Please note there are additional fees and requirements for Hardship-registration applicants when one or both parents are registered with the ApHC or an approved breed.
For assistance with Hardship-registration, please contact the Registration Department at 208.882.5578 ext. 300. We will be more than happy to walk you through the process so that you have that desired ApHC Certificate of Registration in your hands in no time!
Click here to find out more.
Appaloosa Wins Big at Arizona Sun Circuit
By Laura Gilmer
Portion reprinted with permission from GoHorseShow.com.
A unprecedented win at the Arizona Sun Circuit has brought to the limelight a young and talented gelding named Solo Cup. The three-year-old Appaloosa competed against Quarter Horses and ended up beating everyone in a deep open three-year-old western pleasure class with Troy Compton in the saddle.
“He is the best horse I have ever had next to (multiple AQHA World Champion) Cool Krymsun Lady,” says owner, Sara Heeley, who along with her husband Pat, run Heeley Pleasure Horses located in Van Meter, Iowa. “Solo Cup gives you a hundred percent all the time. No matter how he would have ended up, I couldn’t be prouder of this Appaloosa who has done nothing but impress me. If anyone ever told me an Appaloosa would be one of my favorite horses, I would have laughed at you but this horse has done everything I have ever asked of him. He will always have a home with me.”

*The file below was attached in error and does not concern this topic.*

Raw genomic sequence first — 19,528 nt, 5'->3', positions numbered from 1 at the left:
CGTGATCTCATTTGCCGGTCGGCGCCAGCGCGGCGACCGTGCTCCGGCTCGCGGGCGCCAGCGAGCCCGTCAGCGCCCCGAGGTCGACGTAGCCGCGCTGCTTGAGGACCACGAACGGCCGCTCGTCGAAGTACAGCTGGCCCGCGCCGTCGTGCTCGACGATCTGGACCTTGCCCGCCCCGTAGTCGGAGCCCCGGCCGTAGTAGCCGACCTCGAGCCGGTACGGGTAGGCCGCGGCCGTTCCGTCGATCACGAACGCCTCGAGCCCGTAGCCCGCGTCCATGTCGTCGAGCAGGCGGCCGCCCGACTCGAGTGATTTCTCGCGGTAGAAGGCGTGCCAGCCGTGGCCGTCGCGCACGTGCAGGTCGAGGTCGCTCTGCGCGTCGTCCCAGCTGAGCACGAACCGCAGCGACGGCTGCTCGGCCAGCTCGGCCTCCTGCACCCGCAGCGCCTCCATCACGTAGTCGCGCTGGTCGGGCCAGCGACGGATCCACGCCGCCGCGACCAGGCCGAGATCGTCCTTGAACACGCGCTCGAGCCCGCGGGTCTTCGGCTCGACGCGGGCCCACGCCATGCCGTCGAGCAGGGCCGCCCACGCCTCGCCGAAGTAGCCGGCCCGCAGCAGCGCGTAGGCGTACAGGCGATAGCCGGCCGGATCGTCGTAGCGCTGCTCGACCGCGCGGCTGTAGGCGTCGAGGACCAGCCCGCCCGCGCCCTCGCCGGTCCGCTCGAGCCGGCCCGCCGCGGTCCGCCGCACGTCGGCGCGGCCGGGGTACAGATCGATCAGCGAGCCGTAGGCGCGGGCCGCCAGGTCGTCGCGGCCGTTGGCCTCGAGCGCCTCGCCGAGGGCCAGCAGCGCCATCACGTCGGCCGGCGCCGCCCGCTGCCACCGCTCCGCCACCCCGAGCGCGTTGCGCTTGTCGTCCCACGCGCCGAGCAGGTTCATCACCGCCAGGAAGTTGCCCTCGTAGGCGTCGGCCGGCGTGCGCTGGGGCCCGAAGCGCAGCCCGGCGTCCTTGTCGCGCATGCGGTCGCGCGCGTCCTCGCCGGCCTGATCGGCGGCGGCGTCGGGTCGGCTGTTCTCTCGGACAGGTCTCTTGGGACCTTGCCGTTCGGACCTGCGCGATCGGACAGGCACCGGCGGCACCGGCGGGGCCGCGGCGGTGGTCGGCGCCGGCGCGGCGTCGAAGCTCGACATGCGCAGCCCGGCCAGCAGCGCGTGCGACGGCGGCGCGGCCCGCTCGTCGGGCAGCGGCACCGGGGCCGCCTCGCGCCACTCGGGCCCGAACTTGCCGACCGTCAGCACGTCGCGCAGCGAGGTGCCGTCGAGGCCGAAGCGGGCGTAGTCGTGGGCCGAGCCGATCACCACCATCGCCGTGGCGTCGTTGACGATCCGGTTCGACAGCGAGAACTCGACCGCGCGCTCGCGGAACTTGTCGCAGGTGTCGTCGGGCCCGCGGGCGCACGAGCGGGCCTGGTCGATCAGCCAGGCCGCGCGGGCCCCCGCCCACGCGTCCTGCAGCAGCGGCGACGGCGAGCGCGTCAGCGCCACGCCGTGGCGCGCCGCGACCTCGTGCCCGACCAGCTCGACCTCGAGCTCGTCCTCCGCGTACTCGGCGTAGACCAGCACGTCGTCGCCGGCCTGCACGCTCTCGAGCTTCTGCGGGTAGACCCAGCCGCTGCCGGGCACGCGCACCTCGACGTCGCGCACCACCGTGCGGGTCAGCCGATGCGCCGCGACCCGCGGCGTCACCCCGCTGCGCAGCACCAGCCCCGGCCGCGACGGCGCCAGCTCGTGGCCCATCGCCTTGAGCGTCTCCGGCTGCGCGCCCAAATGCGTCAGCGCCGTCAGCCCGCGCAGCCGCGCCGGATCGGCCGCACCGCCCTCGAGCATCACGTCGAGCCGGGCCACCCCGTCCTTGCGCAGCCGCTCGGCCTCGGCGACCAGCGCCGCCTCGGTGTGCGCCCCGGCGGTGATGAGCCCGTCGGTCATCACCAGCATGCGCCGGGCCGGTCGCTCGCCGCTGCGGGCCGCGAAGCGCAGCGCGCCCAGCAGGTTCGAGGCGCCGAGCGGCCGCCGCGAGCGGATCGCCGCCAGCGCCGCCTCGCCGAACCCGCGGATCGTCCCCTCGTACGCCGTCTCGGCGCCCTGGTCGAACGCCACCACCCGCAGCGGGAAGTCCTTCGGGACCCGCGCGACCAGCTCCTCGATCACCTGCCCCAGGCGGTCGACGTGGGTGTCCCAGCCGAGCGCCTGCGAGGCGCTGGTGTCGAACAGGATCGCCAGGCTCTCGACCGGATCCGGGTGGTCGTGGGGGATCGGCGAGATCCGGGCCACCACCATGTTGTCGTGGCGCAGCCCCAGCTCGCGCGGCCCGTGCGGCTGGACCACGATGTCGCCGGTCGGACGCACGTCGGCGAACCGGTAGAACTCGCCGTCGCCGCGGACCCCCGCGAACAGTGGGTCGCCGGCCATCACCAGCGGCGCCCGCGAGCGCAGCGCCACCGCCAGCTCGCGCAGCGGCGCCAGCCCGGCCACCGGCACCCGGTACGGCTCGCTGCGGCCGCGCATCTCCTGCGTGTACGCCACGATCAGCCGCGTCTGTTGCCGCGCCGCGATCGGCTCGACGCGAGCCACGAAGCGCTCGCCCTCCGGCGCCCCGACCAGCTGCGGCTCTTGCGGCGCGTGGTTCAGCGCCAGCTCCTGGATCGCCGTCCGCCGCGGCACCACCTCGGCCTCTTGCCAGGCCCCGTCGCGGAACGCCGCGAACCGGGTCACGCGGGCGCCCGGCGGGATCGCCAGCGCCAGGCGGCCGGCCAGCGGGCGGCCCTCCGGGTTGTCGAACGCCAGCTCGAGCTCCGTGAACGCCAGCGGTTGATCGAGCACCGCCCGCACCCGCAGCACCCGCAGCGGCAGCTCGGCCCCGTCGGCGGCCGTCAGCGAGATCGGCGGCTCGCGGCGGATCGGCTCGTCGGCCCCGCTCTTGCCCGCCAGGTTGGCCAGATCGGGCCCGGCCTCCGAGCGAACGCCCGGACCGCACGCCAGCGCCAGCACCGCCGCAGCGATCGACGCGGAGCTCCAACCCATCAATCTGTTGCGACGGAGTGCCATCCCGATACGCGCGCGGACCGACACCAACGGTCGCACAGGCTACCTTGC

World Champion trainer Troy Compton, who rode Solo Cup to the win in Arizona, is also very impressed by this talented gelding. “He is phenomenal and takes a full stride and throws his legs out there exactly how we want the top western pleasure horses to look,” says Compton, who has been friends with Pat and Sara for many years. “We often think of Quarter Horses as being the superior breed but there are some nice Appaloosas out there and Solo Cup is a testament to that fact.”
In 2012, Solo Cup won the two-year-old Open at the Appaloosa Nationals, the two-year-old BCF Color at the NSBA World Show, the Open Two’s at the Appaloosa Show at the Reichert, and at the Appaloosa World he won the ApHC Open Two’s with Troy Compton and the ApPHA Open Two’s with Patrick Heeley.
“Of course, he went above and beyond at the World and let me show him four weeks after having a baby and not riding for seven months,” says, Sara, who had an adorable baby boy named Hudson in October. “We ended up third in the Non Pro Maturity against horses that were two, three, four, and five years old.”
Solo Cup is also branching out and trying new events. Beth Case showed him in the three-year-old hunter under saddle class in Arizona and looked impressive in his debut. The Heeley’s plan to continue showing him in the western pleasure, hunter under saddle and Jason Martin of Highpoint Performance Horses plans to teach him the western riding.
“His future is wide open and I look forward to what is in store. No matter what, I love my Solo Cup,” Sara says.
Solo Cup is sired by up-and-coming Appaloosa stallion, Chocolatey (Harry) and stands at BSB Quarter Horses in Sturgis, Michigan. Harry is a 2005 stallion by Hot Chocolate Chip and out of Pass In Style. He is owned by Noelle Schmidt of Stillwater, New Jersey. By the end of his three-year-old year, he was a five-time NSBA champion at such shows as the Reichert Celebration and Southern Belle. He is also the recent sire of ApHC Color Limited Champion, Chocolate and Jack.